Borrowing some money from his younger sister Molly, Tyler set out for Hollywood with his friend, Emil Karkoski. In Denver, Karkoski decided to turn back and return home. Tyler went on without him.


Tyler began in B Westerns in 1924, changing his name to Tyler after the first few films. By the time his fourth movie was released, "Let's Go, Gallagher," he was playing lead roles. In 1939, he appeared in both "Gone With the Wind," John Ford's "Stagecoach" and as the mummy in Universal's "The Mummy's Hand" in 1940.


"By 1940, he was the biggest western star in America," says Greg Kowalski, Chairman of the Hamtramck Historical Commission. "At one point, he was bigger than Roy Rogers."


It was with more than 100 movies under his belt that, in 1940, he was chosen to play the role of Captain Marvel. Originally Republic Studios had intended to produce a Superman serial, but when negotiations broke down, producers turned to the owners of the Man of Steel's biggest comic book competitor.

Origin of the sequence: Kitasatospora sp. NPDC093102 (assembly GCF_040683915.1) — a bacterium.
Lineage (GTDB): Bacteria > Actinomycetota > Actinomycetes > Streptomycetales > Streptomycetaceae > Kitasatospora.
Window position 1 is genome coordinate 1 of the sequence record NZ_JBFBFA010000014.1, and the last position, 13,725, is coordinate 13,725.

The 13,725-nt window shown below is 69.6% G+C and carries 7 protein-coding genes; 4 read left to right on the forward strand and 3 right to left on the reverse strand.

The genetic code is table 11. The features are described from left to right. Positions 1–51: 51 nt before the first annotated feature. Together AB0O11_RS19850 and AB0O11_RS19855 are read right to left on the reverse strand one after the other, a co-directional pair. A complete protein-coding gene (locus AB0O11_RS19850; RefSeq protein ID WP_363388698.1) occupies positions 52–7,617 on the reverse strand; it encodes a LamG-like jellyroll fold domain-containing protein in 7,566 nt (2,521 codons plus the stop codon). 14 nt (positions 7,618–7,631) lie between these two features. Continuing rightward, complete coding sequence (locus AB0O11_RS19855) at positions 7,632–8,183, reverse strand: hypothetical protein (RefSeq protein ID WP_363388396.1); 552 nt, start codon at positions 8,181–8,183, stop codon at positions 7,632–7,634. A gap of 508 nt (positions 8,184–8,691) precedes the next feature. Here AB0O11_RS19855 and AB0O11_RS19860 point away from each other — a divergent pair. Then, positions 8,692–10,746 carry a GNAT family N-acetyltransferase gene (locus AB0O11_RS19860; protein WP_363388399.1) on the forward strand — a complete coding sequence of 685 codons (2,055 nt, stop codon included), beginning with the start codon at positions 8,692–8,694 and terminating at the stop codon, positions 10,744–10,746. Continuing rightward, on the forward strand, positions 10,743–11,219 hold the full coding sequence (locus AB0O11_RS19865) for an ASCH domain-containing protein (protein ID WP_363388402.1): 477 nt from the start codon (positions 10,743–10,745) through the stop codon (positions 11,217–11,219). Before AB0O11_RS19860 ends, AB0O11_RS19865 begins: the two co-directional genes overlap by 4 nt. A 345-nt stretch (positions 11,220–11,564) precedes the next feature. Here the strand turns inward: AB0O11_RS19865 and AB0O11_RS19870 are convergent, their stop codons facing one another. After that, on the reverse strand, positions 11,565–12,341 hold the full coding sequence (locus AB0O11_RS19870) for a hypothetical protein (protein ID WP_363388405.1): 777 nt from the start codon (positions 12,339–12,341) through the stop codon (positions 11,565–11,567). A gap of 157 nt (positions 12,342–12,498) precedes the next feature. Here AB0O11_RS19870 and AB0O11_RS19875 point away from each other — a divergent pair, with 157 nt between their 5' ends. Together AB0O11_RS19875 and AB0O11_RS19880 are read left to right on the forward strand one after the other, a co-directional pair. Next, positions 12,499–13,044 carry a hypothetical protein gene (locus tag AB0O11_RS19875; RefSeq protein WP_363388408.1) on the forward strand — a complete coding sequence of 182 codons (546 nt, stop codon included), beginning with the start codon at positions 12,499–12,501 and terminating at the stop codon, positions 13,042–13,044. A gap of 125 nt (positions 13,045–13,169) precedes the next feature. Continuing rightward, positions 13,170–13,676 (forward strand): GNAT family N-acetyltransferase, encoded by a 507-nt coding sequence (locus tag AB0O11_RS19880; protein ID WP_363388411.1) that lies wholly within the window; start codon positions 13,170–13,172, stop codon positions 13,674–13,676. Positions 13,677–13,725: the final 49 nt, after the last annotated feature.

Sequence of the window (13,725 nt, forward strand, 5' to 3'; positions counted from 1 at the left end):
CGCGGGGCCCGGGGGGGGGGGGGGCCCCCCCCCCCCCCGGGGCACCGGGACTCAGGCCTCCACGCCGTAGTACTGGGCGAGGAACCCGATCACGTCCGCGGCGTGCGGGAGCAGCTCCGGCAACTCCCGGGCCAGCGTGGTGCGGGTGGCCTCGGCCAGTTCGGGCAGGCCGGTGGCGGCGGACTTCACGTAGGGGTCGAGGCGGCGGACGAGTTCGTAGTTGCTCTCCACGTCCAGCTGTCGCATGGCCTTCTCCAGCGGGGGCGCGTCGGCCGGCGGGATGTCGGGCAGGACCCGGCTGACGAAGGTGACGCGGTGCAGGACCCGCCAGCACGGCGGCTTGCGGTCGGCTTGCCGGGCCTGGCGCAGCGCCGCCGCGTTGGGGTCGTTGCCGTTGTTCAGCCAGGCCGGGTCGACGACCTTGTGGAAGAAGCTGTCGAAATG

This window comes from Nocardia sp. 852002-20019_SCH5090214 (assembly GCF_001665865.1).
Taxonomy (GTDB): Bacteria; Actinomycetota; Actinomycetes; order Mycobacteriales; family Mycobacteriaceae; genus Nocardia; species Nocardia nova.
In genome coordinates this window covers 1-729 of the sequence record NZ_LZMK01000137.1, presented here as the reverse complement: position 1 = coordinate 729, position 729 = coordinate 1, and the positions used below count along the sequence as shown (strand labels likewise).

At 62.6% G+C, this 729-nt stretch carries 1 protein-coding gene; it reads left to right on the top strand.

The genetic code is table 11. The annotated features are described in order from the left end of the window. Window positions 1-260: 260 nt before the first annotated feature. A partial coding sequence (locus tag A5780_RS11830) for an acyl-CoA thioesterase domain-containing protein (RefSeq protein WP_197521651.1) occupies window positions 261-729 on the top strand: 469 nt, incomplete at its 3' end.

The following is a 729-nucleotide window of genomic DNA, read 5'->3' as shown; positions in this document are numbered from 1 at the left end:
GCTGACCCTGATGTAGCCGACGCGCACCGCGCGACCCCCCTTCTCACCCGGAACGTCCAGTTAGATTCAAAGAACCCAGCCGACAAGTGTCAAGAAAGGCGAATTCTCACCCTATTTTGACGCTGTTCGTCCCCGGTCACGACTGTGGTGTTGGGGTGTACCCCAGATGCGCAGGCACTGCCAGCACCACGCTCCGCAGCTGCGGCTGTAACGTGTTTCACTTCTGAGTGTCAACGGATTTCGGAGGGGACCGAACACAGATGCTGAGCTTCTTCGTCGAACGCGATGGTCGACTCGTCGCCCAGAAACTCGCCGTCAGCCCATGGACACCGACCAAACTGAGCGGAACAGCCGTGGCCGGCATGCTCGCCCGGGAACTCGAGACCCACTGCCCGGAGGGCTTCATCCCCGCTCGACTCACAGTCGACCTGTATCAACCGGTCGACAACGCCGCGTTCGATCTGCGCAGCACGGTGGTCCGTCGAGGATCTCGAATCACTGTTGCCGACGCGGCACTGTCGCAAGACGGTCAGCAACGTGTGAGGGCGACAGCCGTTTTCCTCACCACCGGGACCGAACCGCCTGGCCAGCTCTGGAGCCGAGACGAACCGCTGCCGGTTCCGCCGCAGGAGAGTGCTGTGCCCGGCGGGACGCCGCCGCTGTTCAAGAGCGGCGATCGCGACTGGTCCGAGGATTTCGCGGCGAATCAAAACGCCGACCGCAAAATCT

Captain Marvel had only been appearing in comic books for several months when Republic purchased rights to the character. But, after, the serial was made, Captain Marvel, went on to become the character with the largest comic book circulation during the 1940s, even beating out Superman.